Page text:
Manufactured homes, on the other hand, are completely assembled in a factory and transported to the home site for installation. You typically won't find modular homes in a land-lease community.

What to know

In the past, loans for personal-property manufactured homes came from national lenders that specialized in manufactured-home finance or that had a separate platform to originate and service these loans. These companies typically were indirect lenders; manufactured-home retailers originated, processed and closed their own loans.

In the mid-1980s, these companies began to securitize and sell blocks of these loans into the asset-backed securities market. These sales performed well, and with increased demand on Wall Street, more lenders entered this specialized market. As demand for business increased, lending guidelines relaxed. In the late '90s, with losses mounting, the industry collapsed.

By 2000, many lenders and finance companies had exited the market, buried in foreclosures and losses. This left manufactured-home-owners with limited financing options. The remaining lenders tightened underwriting guidelines and moved the model for originations from retailers to mortgage brokers.

Today, the secondary market for manufactured-home loans remains difficult to nonexistent, and portfolio lenders now dominate the niche. Interest rates for personal-property loans typically are 3-percent to 4-percent greater than for real estate mortgages. Terms are shorter, but loan-to-value ratios can be as much as 95 percent. Additionally, borrower closing costs often can be financed as part of refinance or purchase transactions.

Mortgage professionals frequently overlook manufactured homes as a viable source for growing their businesses. Smaller loan amounts and decreased income per origination scare away many brokers. These loans, however, can provide substantial ancillary income and a great value-added product for referral partners with clients in need of such funding.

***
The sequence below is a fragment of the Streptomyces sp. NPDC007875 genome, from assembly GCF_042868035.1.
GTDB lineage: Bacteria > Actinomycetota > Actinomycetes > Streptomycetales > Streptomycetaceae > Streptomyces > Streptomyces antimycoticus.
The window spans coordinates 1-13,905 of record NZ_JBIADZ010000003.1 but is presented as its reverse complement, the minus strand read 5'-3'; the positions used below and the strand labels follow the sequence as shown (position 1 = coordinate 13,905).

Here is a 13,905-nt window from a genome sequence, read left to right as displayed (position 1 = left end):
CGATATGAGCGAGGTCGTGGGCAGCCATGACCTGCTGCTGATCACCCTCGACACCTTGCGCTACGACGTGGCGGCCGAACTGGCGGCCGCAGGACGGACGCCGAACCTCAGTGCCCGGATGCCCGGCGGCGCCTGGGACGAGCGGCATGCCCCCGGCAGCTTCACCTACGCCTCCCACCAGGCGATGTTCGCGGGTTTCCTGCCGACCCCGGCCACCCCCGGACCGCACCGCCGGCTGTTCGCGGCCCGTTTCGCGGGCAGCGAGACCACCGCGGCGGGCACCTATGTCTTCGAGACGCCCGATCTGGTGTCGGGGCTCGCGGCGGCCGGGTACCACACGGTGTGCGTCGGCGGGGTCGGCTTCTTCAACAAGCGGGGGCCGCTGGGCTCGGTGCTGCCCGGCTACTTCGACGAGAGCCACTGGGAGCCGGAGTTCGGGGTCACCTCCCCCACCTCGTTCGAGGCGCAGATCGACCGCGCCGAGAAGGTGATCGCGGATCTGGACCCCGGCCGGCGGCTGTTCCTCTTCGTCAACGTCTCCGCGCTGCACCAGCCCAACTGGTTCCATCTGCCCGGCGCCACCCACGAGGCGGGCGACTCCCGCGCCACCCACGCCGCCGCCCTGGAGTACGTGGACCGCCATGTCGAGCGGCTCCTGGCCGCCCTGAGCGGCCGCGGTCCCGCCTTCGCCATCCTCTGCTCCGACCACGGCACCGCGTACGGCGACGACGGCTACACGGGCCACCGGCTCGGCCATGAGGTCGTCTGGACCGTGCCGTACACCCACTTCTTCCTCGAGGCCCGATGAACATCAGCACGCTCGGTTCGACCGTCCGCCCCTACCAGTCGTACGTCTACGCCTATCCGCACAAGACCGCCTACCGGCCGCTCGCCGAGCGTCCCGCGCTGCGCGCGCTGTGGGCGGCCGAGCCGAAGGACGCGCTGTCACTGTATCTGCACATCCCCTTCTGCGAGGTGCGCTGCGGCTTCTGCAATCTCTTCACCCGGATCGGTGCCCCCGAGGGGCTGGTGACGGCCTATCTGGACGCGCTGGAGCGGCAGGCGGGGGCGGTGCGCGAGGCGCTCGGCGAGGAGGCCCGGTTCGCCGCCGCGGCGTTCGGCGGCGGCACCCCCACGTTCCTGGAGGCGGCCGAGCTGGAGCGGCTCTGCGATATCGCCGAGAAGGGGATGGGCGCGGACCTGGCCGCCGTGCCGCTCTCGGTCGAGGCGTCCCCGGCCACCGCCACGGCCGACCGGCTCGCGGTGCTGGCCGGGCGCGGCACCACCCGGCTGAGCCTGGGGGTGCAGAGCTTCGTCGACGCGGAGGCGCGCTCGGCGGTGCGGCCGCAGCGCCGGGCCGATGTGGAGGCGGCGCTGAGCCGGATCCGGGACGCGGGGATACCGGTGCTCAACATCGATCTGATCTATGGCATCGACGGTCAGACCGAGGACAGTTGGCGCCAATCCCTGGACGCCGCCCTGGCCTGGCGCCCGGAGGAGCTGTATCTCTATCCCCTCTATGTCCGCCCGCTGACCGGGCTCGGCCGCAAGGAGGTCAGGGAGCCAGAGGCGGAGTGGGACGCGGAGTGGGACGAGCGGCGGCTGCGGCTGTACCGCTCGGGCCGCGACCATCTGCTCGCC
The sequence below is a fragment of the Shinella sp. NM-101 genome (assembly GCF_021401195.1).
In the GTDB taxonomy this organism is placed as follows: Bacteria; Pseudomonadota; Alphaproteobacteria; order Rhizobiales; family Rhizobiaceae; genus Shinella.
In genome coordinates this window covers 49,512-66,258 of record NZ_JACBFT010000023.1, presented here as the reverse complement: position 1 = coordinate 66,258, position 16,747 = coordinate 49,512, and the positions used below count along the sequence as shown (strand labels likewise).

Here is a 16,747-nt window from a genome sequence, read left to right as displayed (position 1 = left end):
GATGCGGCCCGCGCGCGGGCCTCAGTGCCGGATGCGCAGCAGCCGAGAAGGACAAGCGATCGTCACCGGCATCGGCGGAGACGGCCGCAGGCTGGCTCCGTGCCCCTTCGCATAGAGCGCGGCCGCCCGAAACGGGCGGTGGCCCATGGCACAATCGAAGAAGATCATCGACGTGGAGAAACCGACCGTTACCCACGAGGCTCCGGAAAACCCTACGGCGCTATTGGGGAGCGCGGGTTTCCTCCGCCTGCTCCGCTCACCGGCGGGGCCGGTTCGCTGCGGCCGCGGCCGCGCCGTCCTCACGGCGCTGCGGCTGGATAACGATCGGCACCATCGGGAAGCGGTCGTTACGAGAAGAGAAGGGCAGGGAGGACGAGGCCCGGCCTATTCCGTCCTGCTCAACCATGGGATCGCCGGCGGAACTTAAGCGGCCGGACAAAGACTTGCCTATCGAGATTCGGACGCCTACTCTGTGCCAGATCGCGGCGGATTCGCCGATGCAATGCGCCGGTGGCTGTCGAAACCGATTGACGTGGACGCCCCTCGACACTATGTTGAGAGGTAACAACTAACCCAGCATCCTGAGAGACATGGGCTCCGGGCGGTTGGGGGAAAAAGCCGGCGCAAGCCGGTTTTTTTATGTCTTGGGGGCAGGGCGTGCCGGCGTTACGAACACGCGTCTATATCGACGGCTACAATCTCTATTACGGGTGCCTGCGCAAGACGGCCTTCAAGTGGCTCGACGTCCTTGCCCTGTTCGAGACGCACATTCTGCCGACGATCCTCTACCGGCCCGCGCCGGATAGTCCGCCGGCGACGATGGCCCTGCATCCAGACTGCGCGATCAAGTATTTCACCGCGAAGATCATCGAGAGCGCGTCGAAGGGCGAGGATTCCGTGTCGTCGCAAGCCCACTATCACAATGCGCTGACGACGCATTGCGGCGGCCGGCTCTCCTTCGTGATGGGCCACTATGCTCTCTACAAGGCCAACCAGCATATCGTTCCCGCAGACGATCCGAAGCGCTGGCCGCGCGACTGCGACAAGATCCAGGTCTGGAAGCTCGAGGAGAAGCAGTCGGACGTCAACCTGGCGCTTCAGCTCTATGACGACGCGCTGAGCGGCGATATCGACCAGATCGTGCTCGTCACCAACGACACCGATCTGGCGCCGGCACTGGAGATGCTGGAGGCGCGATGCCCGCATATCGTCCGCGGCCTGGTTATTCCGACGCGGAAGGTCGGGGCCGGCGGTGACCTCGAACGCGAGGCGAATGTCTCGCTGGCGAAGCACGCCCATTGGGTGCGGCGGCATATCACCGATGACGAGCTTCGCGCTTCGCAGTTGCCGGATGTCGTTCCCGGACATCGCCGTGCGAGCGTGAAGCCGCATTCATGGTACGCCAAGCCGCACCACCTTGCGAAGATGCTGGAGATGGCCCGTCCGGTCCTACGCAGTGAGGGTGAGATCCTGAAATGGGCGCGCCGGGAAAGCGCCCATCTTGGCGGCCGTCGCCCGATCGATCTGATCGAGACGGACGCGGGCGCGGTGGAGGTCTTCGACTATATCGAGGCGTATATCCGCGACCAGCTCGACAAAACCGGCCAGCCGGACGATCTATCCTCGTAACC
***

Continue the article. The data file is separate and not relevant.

Marketing manufactured-home loans can be tricky. Each market typically has a handful of real estate agents who specialize in listing and selling manufactured homes. In addition to working with real estate agents, brokers can work directly with borrowers.

To work in the manufactured-home lending niche, brokers must understand the differences between personal-property and mortgage loans. For example, personal-property loans don't require title insurance; they require only a copy of the certificate of title to identify ownership and liens. Also, as consumer loans, they don't fall under Real Estate Settlement Procedures Act guidelines and don't require the same disclosures.

The security documents for a mortgage loan are a note and deed of trust. For a personal-property loan, the security document is typically a retail installment contract. In some cases, you may not even need an appraisal. Instead, you might be able to rely on a National Automobile Dealers Association book to determine value.

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Becoming familiar with personal-property lending can position you as the manufactured-home loan expert in your market and as a sought-after source of information. This often-overlooked niche could turn out to provide exactly the business growth mortgage brokers are seeking.